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  1. #1
    Join Date
    Jun 2014
    Posts
    1

    Lightbulb Perpetually dirty pool. Drowned ants. Dead grass. FEMA to blame??

    Hello!
    I recently moved into a house with a pool, and I've had a problem with finding debris on the surface of the water. Mostly tiny bits of grass and dirt and winged ants. We don't have ants in our yard, and the pieces of grass are smaller than what you'd get out of a lawn mower. The debris, however, lingers at the end of the pool with the overflow drain and never goes away. The other end is clean, and the filtration system is in good shape. The cartridges are brand new, cleaned, and everything runs properly.

    So. I promise this is relevant. The lot next door to ours is vacant, and there are several ant colonies in it. It's owned by Harris county flood control so there used to be a house there - probably torn down after TS Allison and bought through this program: http://www.fema.gov/application-deve...sition-buyouts. (Yes, we're in a flood plane. Yes we're insured. Yes, we knew it before getting the house) Anyway, the pool's overflow pipe goes out towards that property, and on the other side of our fence I noticed a patch of dead grass that has been growing since we started treating the pool for the summer.

    My theory is this: When the house was torn down and the lot was cleared out, I think our drainage pipe got cut by sloppy demo contractors, and itís now feeding into the dirt instead of the sewer (I assume that's how they work). The pipe is probably no longer on a downward slope since one end isn't attached to anything so its angle is subject to whatever ground subsidence occurs, and whenever water goes into the pipe, we get a nice backwash of whatever is in the ground next door - presumably ants, dirt, and grass. And whenever the water from the pool makes its way into the ground over there, the chemicals are leaching into the soil and killing the grass.

    I'm testing this theory with a small piece of window screen placed behind the plastic grate of the overflow drain. My thinking is if it gets clogged up with junk from behind and the pool stays clean, it means the pipe is going out into the ground and isn't connected to the sewer like it should be. And yes, I'll be keeping an eye on it. I don't consider the screen a permanent solution.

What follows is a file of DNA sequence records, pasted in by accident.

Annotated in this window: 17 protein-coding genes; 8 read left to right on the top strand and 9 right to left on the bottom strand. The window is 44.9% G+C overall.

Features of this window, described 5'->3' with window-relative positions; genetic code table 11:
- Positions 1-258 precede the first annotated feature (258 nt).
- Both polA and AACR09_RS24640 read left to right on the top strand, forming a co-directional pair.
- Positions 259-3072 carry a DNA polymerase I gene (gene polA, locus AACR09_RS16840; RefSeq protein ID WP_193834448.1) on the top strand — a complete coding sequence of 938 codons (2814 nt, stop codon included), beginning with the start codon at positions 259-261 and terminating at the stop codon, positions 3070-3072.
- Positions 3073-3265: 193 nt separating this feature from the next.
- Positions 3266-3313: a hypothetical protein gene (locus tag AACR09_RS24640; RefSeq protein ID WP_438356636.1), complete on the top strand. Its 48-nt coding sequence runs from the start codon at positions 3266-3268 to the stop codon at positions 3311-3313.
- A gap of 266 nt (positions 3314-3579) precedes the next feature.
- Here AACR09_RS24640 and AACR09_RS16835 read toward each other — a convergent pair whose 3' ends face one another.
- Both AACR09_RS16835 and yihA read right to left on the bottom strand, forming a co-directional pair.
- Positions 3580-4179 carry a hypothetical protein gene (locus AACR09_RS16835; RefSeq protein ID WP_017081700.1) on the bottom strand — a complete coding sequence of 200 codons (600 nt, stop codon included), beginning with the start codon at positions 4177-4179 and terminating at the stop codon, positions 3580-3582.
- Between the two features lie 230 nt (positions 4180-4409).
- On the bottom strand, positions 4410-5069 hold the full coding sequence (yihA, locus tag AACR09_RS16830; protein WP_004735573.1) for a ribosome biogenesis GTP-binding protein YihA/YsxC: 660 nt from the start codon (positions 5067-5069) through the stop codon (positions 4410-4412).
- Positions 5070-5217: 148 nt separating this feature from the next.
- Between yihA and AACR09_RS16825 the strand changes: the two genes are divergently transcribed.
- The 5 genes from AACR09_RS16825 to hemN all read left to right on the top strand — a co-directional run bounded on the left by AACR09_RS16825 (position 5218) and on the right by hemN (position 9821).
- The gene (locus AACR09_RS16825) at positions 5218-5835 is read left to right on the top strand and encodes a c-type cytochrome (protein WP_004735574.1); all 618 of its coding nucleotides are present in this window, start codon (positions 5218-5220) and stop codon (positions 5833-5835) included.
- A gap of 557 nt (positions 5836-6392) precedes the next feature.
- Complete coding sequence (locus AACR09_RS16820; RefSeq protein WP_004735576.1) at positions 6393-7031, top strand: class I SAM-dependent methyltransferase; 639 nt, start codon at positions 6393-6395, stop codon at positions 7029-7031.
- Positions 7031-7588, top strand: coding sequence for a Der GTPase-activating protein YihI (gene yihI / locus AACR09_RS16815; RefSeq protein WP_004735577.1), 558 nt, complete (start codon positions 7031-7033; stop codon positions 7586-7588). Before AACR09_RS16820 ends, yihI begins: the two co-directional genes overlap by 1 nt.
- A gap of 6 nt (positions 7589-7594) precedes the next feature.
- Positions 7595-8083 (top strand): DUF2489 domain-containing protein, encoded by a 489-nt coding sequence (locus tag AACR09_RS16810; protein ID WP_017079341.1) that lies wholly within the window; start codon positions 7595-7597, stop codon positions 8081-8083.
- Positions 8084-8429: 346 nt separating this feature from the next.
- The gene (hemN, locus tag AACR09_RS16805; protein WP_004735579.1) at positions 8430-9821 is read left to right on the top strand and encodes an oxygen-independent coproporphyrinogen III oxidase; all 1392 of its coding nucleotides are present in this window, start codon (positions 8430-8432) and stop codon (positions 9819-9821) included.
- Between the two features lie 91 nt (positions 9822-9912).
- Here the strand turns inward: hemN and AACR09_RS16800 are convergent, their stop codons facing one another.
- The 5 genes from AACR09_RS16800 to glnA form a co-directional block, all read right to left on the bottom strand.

So... What does the message board community think I should do at this point?

  2. #2
    Join Date
    Aug 2007
    Posts
    7,190

    Default Re: Perpetually dirty pool. Drowned ants. Dead grass. FEMA to blame??

    Surface debris is arriving by air, so your floaties are naturally occurring environmental issues. The reason they're collecting at one end of the pool is likely due to the circulation jets not being adjusted properly to "whirlpool" the surface water back towards the skimmer.

    Check around the perimeter of the pool, just below the water line, there should be adjustable nozzles, set all the nozzles at roughly the same angle, in the same direction, this will drive the surface of the pool in a whirlpool effect, and the skimmer should start collecting the surface debris.

    If you have cross jets in the pool, these will hamper the circulation of the surface to roughly half the poole length, so you'll naturally have more debris on one end than the other. If these return jets can be directed, adjust them into the same circular flow that all the other jets flow.

    BTW, if the adjacent vacant property is a problem with pest or other infiltration issues, contact your county controller. Regardless of who owns the property, it is generally against the law for it to be allowed to affect the surrounding properties, whether that be water run off, pests, fire hazard, etc.
    I suffer from CDO ... Its like OCD, but in alphabetical order, LIKE IT SHOULD BE!!!

  3. #3
    Join Date
    Jul 2010
    Location
    SoCal
    Posts
    6,736

    Default Re: Perpetually dirty pool. Drowned ants. Dead grass. FEMA to blame??

    "BTW, if the adjacent vacant property is a problem with pest or other infiltration issues, contact your county controller. Regardless of who owns the property, it is generally against the law for it to be allowed to affect the surrounding properties, whether that be water run off, pests, fire hazard, etc."

    This is how it looks on paper, but if FEMA or any other gov't agency owns it - good luck communicating with them.

    You can try your experiment, to see if the drain is broken or doesn't have the proper slope - but whatever you find out won't help you much. Digging and installing a new line will require a written approval from FEMA, and I really doubt you can obtain such an approval.

    Example: I own a rental property in a "fire zone". Every May 1st, the fire dept inspects the properties in this area - all weeds have to be cut down, all dead trees removed. However, there is a canyon behind my property, and it's full of dead trees, tall weed and other growth, and nobody cuts it. It's owned by the county. They tell you to prepare your 1/5 acre for the fire season, but they let their 1000 acres go uncut. "Do like I say, not like I do". For years neighbors tried to alert the county, fire dept - all requests ignored. If my property burns down, this canyon will be the reason why. AND WE ARE NOT ALLOWED TO GO THERE TO TRIM, AND IF WE DO, WE ARE SUBJECT TO FINES.

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